"It's not so bad at night," he said, "and as long as I'm back from the edge."

A wind rose, whipping hair and clothes, but Columbus stood serene. "Are you mad at Krista?" Little Rock asked.

"No," he said, then hesitated under her gaze. "Okay, maybe I'm mad... but I don't blame her. She is who she is, and I shouldn't have expected her to change overnight... I know this wouldn't have happened without both of us."

"Uh, yeah, I thought you took biology."

"It's what happened in the mall that bothers me most," he said. "First she tells me she's- expecting... Then she puts herself in harm's way... Then I get left thinking..." Tears streamed from his eyes. "I just wish I could understand why. She risked both our futures, and whatever we made together, and you, too... And for what? I want to understand that- OW!"

He tried to dodge more kicks at his shins. "Do you still not get it? She's in love with you! I don't just mean Bambi `twitterpated' love, or even `Romeo an' Juliet' love, I mean creepy stalker love! She falls apart without you!"

"No," he said, stooping, then raised a hand. "No... no more." He stared at her. "Why? Somebody like her... falling like that... for me? Aah!" He retreated from more furious kicking.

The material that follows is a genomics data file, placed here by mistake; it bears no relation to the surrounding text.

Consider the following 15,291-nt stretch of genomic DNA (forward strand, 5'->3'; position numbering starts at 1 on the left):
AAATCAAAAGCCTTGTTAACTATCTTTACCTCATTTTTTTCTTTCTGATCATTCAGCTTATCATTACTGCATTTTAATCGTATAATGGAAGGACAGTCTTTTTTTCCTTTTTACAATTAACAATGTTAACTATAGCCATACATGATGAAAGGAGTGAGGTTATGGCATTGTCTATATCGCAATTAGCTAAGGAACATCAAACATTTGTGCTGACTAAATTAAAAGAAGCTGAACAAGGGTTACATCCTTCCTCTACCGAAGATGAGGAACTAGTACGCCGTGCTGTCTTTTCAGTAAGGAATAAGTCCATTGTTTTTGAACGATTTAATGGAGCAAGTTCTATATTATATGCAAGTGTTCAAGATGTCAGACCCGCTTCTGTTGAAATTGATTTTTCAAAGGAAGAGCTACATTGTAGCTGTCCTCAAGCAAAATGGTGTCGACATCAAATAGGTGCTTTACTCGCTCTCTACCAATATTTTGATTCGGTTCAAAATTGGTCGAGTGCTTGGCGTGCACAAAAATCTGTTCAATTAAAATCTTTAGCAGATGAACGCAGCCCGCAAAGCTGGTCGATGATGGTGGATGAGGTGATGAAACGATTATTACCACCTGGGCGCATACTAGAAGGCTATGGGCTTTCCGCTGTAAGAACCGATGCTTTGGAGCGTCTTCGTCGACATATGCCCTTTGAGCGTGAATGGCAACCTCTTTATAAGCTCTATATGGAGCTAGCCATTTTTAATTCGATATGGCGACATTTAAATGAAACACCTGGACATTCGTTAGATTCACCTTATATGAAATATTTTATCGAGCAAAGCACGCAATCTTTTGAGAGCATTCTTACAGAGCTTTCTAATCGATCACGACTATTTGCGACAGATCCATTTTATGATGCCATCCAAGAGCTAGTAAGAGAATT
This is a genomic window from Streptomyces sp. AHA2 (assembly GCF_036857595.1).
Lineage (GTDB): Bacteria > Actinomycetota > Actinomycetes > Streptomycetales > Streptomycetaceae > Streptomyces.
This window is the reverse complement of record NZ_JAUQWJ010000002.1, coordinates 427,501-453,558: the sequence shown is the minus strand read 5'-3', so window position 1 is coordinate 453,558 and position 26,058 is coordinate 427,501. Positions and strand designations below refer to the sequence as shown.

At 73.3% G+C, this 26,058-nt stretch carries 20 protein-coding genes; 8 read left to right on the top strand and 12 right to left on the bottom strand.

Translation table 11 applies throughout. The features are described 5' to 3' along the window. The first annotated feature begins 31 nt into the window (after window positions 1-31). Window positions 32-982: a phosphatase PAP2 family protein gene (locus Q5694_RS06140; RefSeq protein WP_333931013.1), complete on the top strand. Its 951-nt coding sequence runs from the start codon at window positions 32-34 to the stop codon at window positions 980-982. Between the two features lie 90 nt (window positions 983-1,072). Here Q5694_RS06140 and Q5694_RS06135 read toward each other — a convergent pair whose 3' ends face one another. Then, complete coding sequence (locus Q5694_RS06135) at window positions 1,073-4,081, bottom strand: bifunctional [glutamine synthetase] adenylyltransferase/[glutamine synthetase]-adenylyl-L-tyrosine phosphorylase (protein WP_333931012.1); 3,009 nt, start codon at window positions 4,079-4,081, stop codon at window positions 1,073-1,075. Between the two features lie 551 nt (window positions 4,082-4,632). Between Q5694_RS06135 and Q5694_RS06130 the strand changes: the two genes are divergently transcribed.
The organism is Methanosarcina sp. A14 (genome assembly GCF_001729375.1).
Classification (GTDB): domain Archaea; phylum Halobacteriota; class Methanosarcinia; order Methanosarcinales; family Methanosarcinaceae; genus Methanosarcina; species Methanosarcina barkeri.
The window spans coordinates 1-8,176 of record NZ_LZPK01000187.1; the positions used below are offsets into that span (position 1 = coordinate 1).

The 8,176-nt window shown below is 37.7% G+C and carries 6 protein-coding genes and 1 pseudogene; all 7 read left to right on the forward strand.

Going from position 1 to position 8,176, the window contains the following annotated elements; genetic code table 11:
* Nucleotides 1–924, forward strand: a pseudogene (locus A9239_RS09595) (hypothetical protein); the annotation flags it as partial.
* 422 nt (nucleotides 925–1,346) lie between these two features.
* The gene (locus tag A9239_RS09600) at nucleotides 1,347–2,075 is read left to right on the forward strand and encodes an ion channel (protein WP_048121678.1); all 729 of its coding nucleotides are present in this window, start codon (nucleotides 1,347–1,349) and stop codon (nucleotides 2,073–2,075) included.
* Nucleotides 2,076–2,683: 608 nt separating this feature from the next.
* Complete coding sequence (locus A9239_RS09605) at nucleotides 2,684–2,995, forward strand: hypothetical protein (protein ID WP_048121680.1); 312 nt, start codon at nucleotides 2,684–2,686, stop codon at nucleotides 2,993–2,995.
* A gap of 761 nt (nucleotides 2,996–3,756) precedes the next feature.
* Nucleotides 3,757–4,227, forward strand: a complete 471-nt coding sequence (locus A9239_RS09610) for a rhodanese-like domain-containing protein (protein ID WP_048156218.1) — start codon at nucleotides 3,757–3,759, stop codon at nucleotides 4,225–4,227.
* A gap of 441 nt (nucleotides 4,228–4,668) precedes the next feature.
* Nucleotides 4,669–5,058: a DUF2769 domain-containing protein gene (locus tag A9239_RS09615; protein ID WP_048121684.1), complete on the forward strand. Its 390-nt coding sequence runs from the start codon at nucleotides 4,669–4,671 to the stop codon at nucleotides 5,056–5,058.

"Because, you stupid... inconsiderate... spaced-out... dork," she fumed, "you're- actually- a cute- sweet- guy!" She charged him, then he sidestepped and threw an arm around her waist. She shrieked, dropping her flashlight to pound on his shoulder. "Put me down!" He obliged by setting her on a ledge almost five feet above the rest of the roof. As he turned in smug triumph, she leaped onto his back, and they both went down laughing.

"We should go back," Columbus said as he got up.

"Yes, let's," Little Rock said, bending to pick up her flashlight. As the beam lifted, two red discs in the beacon tower flared so bright they seemed lit from within- and then they moved. Little Rock screamed, less in fear than in surprise and disgust, as an eight-foot hunchback seemed to unfold from within the twisted metal, covered in an unwholesome pelt that gave the impression of insectoid cilia. Then the great wings spread, and a great gust stung at their eyes as Mystery rocketed straight upward into the night.